Koan: a story, dialog, question, or statement whose meaning cannot be accessed by national thinking, yet it may be accessible by intuition.
“Koans” is a body of work that Emerick has been pursuing for over 20 years. It is an ongoing series of photographs of traffic cones as they are found on the street and presented in groups, and individually as wall and floor installations mounted on Plexiglas.
Emerick was first drawn to traffic cones as a way of discovering the inner beauty of something ordinary. A photograph of a sunset can never be superior to the sunset itself, if one is given a choice they would rather see the sun and in the end the photograph becomes a disappointment. This is why sunset photographs are so cliché. Traffic cones are the reverse, so plain in life that we all but ignore them as we go through our day. But in the images Emerick presents, the inner life and unique qualities of cones are revealed and the image is in effect superior to the actual cone and is seen in a new way.
Since beginning the series, Emerick has called the body of work “Koans.” A koan is a story, question or statement used by Buddhists when meditating. By focusing on the Koan, one is able to change their perspective or understanding of the world. And this is what he aims to do with his photographs. An example of a koan is:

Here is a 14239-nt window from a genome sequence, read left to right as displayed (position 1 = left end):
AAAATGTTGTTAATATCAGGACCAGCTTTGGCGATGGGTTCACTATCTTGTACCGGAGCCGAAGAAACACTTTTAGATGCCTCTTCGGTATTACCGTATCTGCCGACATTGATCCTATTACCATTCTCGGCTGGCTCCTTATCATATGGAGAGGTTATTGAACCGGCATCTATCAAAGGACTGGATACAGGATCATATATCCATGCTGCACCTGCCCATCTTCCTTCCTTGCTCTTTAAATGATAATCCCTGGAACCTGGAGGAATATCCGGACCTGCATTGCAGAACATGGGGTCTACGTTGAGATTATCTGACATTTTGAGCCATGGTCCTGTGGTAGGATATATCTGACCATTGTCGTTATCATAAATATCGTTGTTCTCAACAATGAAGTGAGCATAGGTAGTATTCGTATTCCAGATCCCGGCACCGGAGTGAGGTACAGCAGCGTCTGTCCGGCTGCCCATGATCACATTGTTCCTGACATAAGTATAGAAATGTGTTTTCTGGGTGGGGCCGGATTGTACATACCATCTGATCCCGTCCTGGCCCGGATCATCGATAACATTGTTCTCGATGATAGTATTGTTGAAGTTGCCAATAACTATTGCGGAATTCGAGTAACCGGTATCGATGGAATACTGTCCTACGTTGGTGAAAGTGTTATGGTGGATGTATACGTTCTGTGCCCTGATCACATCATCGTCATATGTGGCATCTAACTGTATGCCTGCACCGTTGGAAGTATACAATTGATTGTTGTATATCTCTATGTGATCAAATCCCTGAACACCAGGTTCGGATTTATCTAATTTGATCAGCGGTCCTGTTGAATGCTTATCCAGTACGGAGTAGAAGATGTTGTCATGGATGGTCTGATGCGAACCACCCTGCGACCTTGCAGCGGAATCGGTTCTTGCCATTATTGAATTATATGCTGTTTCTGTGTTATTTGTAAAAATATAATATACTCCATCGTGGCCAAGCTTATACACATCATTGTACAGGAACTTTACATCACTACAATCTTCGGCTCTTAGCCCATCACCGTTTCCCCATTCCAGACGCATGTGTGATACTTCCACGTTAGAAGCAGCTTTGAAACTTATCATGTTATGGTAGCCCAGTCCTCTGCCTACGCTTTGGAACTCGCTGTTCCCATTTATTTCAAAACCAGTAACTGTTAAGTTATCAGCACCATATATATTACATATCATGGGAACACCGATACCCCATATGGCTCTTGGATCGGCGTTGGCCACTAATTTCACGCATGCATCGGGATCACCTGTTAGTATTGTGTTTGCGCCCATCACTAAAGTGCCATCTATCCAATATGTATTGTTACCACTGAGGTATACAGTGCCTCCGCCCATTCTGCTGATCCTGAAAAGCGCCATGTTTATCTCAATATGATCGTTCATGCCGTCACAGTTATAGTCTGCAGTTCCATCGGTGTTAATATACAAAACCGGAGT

Wakuan complained when he saw a picture of bearded Bodhidharma, “Why hasn’t that fellow a beard?”
While the koan seems not to make sense, a continued and repeated focus on it eventually leads to a new understanding of oneself and these photographs also serve this purpose. Emerick’s focus on traffic cones is a form of meditation and it has led him to a new perspective of photography, art and life. When he started photographing cones he didn’t know what he was really looking for nor what he wanted his photographs to be. But overtime he began to see that the cones were becoming something greater than just simple cones. They were becoming objects with distinct personalities, objects with the power to teach a person to see deeper and to look further then they had before. When viewers finally understand what the images are of, they experience a moment of enlightenment, a moment where they understand what they are seeing and are often delighted by it.
The difference between looking and seeing is a matter of focus, a matter of seeing things for what they are beyond the physical level. And this is what the history of photography has always been, a search and exploration of the world around the photographs. Ansel Adams, in his search, photographed the landscape of America; Robert Frank, in his, photographed the soul of America; and in mine, I am photographing the traffic cones of America. Between them the subject matte is amazingly different but the intent of the artist is the same. To focus on the chosen subject and explore it thoroughly, in order to discover the similarities as well as the differences, to find out how the world around them is revealed.